Friday, May 21, 2004

The gay marriage (non) threat

Stanley Kurtz routinely trots out some statistics that imply that heterosexual marriage went into decline when gay marriage was allowed in Scandivavia. But the statistics are completely bogus.

"Despite what Kurtz might say, the apocalypse has not yet arrived. In fact, the numbers show that heterosexual marriage looks pretty healthy in Scandinavia, where same-sex couples have had rights the longest. In Denmark, for example, the marriage rate had been declining for a half-century but turned around in the early 1980s. After the 1989 passage of the registered-partner law, the marriage rate continued to climb; Danish heterosexual marriage rates are now the highest they've been since the early 1970's. And the most recent marriage rates in Sweden, Norway, and Iceland are all higher than the rates for the years before the partner laws were passed. Furthermore, in the 1990s, divorce rates in Scandinavia remained basically unchanged."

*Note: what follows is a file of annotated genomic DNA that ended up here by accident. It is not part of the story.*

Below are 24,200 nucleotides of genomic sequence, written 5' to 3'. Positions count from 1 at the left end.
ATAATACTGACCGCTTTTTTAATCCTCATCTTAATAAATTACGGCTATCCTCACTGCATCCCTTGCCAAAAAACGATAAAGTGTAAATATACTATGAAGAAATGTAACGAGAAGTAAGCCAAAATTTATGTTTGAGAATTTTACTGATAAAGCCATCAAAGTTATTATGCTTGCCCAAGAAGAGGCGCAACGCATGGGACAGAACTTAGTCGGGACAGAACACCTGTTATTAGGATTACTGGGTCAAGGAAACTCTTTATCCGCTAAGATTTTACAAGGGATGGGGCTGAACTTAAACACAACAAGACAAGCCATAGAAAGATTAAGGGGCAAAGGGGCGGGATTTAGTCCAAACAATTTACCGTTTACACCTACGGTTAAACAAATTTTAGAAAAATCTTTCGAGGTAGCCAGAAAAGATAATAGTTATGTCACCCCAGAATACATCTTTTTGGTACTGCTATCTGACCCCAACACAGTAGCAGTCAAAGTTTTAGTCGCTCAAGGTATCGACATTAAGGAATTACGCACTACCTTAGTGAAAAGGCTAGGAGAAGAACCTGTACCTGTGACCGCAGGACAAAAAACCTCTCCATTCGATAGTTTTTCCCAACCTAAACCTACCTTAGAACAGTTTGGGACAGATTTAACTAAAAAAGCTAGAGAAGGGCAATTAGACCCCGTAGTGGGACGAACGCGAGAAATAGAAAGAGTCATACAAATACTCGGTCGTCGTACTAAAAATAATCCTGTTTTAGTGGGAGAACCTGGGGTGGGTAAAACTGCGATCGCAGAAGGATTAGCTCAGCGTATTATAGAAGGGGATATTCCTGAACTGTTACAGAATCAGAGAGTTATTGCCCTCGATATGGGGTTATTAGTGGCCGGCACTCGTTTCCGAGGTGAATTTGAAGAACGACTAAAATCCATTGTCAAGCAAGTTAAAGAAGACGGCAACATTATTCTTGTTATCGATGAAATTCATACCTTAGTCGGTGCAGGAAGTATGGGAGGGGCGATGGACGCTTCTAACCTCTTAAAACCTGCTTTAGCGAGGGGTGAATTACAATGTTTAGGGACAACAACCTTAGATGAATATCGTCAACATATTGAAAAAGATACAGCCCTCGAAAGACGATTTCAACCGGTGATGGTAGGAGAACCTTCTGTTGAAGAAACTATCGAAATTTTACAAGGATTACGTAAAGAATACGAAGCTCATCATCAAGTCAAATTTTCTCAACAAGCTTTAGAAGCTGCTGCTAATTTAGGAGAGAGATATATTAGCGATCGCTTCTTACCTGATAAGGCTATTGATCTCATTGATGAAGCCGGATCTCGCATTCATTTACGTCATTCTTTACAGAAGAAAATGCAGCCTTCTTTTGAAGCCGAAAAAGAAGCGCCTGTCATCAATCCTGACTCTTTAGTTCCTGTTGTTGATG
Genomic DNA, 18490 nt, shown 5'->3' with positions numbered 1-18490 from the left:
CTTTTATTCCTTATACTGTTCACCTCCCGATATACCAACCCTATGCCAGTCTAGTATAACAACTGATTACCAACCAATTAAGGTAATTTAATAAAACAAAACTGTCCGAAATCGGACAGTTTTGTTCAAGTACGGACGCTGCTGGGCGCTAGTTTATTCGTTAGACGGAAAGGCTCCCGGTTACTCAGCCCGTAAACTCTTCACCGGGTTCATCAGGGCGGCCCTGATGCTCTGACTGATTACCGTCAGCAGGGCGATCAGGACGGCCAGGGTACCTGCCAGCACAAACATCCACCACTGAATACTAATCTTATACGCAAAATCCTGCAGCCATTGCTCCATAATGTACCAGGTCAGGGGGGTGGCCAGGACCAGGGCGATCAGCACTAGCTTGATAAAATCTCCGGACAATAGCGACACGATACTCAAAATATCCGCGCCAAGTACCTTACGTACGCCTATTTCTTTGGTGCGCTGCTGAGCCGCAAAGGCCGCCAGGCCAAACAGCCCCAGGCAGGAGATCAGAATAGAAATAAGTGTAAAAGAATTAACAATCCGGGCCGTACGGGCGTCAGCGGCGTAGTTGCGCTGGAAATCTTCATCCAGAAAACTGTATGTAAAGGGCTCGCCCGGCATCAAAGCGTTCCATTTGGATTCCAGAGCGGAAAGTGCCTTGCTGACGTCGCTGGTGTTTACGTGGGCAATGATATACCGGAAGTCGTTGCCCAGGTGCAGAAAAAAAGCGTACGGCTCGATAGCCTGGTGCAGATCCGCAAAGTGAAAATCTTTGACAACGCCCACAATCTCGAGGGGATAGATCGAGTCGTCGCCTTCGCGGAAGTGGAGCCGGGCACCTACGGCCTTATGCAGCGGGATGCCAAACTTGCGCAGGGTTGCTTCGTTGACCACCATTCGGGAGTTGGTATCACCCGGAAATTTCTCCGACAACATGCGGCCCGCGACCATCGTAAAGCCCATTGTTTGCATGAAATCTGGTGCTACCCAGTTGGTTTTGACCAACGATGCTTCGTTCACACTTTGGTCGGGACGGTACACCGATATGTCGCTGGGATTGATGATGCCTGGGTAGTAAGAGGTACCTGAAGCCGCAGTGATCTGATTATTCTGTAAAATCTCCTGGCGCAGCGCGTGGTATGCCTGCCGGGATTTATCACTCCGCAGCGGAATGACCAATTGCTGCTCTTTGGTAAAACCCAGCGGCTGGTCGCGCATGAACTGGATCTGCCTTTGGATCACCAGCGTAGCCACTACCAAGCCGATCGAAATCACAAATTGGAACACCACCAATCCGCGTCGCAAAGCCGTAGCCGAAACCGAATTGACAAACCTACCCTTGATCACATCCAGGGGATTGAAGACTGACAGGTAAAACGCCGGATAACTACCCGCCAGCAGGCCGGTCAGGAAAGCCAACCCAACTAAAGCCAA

I don't know why the more thoughtful members of the conservative camp let this crap stand. Can't they see how stupid it makes them all look?


S.W. Anderson said...

Faith-based exertions of political power are just that; facts deemed unhelpful aren't allowed to get in the way.

So, regarding a different matter, if you're on a mission from God and being fed highly questionable information, even stuff that's ridiculous on its face, you don't let it stop you from invading a country, getting thousands, maybe tens of thousands of people killed, and running up a $200 billion tab.

I believe God never intended the blessing of faith to accurse the truth.

Kendall said...

Unfortunately, faith is a two-edged sword. On the one hand faith can lead people to do what at first seems impossible. But on the other hand, faith can lead one to ignore the realities of life. When people are making a personal choice to accept the risk that a faith-based view entails, that kind of act of courage can lead to new possibilities. However, in the realm of public policy it is not appropriate to place the welfare of the public at that kind of unnecessary risk. This is a fine distinction that many conservatives seem unable to make.